out of Norman Rockwell. I allowed myself the momentary illusion that
everything still worked fine in America, that people were still agreeable,
that mail---er, letter carriers---were cheerful and flexible, that morning
walks in neighborhoods were benign and even bucolic.
Straight ahead, just a
few yards distant, there stood a gentleman---a. . .neighbor! Out in his
pleasantly landscaped front yard, opening his good, old-fashioned mailbox to
retrieve the day’s slew of recyclable paper. He was about my age, I figured,
what with silvering hair, still trim physique, and he looked---I don’t know
how else to say it---successful. A TV writer, perhaps, or more likely, a
producer of some sort. . .
But for current purposes,
just a lyrical, classic, unpretentious howdy-neighbor. Like me!
As the sidewalk curved in
front of his home, I glanced up. Proximity alone called for a salutation. He
was just five feet away, inspecting his mail, glancing at me. I smiled
and tipped my hat brim.
“How ya doin’?” I said.
And Neighbor returned my
greeting with a hearty hello. Yet it was a kind of odd hearty hello. Almost
too hearty. And then, when I was about twenty feet past, the other shoe
“And just keep on
walking!” he boomed.
Huh? Was it a joke? A
comment on my fast pace? I was stumped. Turned my head and smiled and said
something stupid, like “Can’t stop.”
Then it hit me.
Oh, what a chump I am.
Suckered myself once again into thinking this was 1955. Or ’65. Or ’45, ’35,
It seems I had been once
again taken for a creep, a bad guy, someone who didn’t belong in such a fine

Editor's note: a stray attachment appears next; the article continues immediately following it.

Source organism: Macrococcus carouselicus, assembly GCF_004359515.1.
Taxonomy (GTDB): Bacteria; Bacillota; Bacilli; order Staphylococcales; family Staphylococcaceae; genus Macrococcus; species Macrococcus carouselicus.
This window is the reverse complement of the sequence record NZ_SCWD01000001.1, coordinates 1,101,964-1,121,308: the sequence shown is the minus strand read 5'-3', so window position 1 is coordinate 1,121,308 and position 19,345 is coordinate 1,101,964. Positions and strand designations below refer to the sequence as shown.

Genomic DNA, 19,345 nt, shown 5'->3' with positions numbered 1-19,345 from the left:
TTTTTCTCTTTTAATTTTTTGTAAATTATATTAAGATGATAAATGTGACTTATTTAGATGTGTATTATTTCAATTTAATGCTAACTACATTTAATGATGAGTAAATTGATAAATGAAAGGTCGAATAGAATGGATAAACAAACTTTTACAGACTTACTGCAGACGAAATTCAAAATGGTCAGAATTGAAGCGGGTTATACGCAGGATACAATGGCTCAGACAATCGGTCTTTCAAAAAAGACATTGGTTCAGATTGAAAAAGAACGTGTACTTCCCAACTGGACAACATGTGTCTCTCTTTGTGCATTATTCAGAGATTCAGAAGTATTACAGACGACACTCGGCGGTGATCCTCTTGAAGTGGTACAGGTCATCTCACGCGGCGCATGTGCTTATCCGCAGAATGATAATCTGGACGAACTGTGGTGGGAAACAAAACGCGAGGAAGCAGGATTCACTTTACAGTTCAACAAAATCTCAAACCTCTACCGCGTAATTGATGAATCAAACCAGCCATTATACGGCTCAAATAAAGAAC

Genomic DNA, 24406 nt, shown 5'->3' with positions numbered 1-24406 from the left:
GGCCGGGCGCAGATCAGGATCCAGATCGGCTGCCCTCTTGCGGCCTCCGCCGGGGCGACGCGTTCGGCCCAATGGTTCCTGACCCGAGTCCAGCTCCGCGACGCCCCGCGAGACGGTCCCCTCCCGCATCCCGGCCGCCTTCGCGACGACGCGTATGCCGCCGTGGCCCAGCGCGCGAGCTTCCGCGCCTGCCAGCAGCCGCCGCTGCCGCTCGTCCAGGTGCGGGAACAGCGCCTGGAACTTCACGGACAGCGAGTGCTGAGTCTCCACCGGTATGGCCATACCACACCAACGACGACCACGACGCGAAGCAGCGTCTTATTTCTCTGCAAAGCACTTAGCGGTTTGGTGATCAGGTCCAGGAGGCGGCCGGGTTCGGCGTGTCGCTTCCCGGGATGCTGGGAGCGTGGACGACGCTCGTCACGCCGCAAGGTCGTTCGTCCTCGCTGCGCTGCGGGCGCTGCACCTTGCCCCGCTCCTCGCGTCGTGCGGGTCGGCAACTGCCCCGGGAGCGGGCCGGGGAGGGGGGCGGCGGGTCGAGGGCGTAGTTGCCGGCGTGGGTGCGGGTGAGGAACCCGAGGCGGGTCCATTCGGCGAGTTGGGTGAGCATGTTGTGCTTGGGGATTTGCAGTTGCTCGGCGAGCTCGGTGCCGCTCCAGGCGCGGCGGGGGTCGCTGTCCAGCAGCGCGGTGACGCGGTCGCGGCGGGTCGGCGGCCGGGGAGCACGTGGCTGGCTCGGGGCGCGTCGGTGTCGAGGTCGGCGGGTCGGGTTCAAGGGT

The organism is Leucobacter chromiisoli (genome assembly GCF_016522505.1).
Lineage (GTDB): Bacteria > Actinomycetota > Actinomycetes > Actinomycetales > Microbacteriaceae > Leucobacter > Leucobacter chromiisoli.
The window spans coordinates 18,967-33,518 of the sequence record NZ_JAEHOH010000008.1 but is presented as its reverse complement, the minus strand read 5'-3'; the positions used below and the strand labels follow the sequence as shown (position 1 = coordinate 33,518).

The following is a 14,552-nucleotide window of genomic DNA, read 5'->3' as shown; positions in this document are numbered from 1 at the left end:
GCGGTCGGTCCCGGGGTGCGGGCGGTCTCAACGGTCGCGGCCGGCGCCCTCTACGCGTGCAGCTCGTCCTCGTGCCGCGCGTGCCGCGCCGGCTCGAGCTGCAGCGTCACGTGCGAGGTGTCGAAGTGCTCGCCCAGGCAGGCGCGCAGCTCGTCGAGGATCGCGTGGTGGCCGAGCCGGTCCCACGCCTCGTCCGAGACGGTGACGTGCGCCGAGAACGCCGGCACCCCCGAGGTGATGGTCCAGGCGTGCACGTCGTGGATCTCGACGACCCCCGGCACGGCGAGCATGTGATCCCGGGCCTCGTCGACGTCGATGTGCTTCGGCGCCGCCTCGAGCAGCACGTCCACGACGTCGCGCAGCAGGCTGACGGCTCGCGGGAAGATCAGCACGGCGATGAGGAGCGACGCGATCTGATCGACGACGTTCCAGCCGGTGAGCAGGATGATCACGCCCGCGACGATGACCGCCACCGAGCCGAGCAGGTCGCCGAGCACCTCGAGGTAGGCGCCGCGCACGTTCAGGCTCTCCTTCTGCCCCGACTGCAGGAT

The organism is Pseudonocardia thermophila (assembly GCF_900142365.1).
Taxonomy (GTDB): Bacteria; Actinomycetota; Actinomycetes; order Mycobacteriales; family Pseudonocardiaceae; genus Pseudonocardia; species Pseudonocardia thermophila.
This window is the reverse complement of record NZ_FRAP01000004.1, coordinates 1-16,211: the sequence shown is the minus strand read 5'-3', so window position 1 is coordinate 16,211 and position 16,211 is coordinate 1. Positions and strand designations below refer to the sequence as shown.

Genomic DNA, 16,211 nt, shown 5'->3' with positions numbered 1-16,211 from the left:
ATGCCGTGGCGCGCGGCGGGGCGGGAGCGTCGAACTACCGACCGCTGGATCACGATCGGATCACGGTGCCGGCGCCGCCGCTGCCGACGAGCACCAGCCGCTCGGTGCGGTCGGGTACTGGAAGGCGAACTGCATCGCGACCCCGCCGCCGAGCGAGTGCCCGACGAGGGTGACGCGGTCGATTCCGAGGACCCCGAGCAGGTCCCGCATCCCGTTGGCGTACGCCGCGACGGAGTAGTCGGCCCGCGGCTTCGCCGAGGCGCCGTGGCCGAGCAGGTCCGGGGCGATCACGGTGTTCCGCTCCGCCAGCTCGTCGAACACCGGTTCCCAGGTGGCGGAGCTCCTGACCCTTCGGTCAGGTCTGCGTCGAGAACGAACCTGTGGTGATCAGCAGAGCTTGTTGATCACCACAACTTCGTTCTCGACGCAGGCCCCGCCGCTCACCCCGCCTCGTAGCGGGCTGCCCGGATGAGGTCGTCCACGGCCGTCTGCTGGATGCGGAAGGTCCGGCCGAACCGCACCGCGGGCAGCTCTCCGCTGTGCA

neighborhood as this. Possibly even someone who was. . .
Yes, that was it.
Possible Producer had scanned me, scoped me, and labeled me some
sort of “loser” human grunge/sludge who was not welcome near his grand home,
or in his oh-so-prosperous north-of-Wilshire hedge-fund dealing world. My “How ya doin’?” had
obviously been a cover, a con, a pose to try to convince oblivious citizens
that I was no threat to anything other than the occasional ants beneath my
feet. While I surreptitiously sized them up for burglary, robbery, murder.
I’d blame it on the beard
again, folks, but really, I blame it on other things. Such as Reagan, Nixon,
capitalism gone amok, a venal and amoral media that purveys hatred and
ugliness for profit, hysterical “pundits” on 24/7, shouting inanities and
insanities, commentators every bit as gentle as
Grendel, criminal gangsters
exalted as stars of culture, governments and senators and mayors and
councils that never do anything right, people who are consumed only with
profit and possessions. . .
And in the end, the kind
of dufuses who stand in their front yards and insult innocuous passers-by.
On my next walk, think
I’ll bring a few old tomatoes.
BACK TO PAGE ONE